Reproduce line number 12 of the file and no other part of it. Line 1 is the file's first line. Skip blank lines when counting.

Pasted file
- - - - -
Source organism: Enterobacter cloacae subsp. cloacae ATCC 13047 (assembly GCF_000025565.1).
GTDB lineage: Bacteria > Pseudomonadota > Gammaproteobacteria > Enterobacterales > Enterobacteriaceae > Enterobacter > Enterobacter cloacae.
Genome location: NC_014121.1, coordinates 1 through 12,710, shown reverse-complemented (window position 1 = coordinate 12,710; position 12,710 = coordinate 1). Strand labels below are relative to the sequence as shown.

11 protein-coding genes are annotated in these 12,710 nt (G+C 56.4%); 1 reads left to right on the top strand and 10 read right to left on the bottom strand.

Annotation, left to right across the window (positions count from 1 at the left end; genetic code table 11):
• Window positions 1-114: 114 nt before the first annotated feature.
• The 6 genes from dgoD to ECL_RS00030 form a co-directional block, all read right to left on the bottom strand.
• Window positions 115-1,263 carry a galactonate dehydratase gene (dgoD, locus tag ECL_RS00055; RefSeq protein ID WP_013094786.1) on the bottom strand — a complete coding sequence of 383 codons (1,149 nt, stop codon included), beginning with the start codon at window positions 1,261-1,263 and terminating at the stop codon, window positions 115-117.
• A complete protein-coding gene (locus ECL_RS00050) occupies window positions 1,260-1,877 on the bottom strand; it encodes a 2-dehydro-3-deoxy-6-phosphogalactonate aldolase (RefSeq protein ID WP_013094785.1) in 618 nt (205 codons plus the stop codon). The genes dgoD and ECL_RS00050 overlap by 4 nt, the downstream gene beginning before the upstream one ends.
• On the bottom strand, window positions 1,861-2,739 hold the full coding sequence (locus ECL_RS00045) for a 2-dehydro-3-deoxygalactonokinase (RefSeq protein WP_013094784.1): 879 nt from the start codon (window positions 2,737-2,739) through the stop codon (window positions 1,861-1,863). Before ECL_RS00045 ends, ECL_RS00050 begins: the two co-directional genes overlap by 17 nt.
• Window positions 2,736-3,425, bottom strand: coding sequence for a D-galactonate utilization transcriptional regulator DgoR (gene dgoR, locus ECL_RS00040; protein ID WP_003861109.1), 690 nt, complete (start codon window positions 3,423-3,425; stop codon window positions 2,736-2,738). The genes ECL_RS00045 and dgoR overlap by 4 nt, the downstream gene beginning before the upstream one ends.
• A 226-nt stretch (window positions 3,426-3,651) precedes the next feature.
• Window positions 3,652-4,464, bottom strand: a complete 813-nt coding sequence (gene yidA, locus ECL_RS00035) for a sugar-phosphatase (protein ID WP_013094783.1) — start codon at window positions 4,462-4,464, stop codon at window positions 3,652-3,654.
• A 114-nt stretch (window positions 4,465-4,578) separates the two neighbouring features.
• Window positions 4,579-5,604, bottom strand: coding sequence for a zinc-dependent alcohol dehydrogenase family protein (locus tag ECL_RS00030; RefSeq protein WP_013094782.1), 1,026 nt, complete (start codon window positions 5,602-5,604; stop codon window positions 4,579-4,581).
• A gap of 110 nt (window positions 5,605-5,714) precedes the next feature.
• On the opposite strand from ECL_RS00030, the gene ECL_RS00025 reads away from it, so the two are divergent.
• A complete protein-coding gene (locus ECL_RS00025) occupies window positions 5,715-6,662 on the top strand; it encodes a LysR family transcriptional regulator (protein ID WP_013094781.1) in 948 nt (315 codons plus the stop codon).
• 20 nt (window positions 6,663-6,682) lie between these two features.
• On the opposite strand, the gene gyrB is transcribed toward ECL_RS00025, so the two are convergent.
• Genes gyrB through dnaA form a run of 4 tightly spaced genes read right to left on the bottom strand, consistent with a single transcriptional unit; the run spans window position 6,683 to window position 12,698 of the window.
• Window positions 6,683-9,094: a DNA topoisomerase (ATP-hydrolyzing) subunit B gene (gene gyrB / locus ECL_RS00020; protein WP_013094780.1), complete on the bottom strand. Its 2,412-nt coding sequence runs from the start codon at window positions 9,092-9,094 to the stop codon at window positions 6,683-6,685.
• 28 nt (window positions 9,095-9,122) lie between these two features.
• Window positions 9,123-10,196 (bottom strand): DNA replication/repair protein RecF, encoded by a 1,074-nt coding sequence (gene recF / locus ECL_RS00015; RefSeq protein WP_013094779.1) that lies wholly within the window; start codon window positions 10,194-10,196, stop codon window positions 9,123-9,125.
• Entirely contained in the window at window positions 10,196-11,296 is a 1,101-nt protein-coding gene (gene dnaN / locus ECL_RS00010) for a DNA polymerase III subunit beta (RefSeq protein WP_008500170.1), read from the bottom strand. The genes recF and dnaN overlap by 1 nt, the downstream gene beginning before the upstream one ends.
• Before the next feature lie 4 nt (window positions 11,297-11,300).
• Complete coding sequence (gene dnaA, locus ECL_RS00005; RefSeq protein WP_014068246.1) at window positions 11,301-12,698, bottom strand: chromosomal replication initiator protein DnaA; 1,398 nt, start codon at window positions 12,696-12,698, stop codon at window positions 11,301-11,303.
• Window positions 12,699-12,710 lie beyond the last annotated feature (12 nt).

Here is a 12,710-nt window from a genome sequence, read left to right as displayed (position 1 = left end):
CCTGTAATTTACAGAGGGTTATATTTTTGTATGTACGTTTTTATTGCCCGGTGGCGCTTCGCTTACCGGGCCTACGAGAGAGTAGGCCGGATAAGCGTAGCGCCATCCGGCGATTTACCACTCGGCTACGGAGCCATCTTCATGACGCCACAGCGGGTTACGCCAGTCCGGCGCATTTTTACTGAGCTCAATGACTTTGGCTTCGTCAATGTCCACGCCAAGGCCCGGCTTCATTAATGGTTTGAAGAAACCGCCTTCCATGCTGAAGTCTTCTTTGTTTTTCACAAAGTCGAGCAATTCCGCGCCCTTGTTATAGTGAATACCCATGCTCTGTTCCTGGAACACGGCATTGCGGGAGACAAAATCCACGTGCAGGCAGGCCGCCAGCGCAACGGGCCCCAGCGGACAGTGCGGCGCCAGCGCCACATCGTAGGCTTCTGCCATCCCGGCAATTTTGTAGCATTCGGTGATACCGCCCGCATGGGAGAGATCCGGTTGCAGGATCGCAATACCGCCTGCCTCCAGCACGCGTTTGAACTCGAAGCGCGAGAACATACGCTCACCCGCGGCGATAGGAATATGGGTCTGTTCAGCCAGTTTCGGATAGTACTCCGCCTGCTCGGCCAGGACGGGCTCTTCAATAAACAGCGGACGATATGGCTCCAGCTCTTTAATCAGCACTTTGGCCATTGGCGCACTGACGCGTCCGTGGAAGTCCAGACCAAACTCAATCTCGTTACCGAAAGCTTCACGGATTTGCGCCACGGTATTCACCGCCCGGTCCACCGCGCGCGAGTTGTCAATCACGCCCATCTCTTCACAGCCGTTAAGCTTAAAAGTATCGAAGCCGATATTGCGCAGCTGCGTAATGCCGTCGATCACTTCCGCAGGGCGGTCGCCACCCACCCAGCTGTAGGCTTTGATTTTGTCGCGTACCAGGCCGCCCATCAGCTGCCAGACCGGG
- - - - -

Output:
• A 226-nt stretch (window positions 3,426-3,651) precedes the next feature.